Imperiia: a spatial history of the Russian EmpireMain MenuAboutDashboardsData CatalogMapStoriesGalleriesGamesWho said history was boring?Map ShelfTeach Our ContentCiting the ProjectKelly O'Neilldc20b45f1d74122ba0d654d19961d826c5a557f5The Imperiia Project // Davis Center for Russian and Eurasian Studies, Harvard University
The Birth of the Russian Navy
12018-09-25T00:06:42-04:00Kelly O'Neilldc20b45f1d74122ba0d654d19961d826c5a557f591plain2019-02-14T09:19:57-05:0001/01/1696desmond goodwin8f8889a0403a53b0c51d2955c49c517867d152fbWhen Tsar Peter I (Peter the Great) came into full power of the crown in 1696, he dreamt of expanding his empire. Looking to the south and to the west, he recognized Russia’s need for a navy. A navy would promise access to water, which would not only provide opportunities for trade and exploration, but would also provide a strong defense against powers such as the Ottomans and the Swedes. While Peter I was eager to start building his navy, he lacked adequate access to ports. In 1696, with his sights set on an Ottoman fortress on the Sea of Azov, Peter commissioned a flotilla from the shipyards at Voronezh. The campaign was unsuccessful, but the Russian navy was born.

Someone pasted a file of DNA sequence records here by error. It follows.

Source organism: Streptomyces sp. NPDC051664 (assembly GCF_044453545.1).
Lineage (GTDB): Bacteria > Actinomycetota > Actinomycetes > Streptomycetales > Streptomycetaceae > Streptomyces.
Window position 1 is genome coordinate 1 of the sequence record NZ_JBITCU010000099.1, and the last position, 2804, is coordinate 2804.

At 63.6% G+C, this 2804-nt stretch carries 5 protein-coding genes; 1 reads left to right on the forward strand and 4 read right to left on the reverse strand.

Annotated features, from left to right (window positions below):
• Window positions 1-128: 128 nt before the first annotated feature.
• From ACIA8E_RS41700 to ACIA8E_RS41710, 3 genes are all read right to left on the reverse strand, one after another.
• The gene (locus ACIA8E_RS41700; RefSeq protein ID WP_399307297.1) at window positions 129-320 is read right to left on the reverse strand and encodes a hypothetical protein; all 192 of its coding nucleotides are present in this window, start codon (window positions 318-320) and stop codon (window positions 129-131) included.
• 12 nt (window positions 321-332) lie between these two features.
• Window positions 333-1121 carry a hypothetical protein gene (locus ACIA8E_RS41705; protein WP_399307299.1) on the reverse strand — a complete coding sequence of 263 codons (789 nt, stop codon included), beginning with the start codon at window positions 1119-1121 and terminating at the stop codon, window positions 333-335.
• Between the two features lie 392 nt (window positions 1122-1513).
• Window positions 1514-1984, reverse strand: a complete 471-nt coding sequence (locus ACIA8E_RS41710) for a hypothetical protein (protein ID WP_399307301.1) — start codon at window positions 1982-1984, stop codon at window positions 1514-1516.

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12018-09-25T00:16:45-04:00Kelly O'Neilldc20b45f1d74122ba0d654d19961d826c5a557f5A History of the Russian Navydesmond goodwin1timeline2019-02-14T09:20:45-05:00desmond goodwin8f8889a0403a53b0c51d2955c49c517867d152fb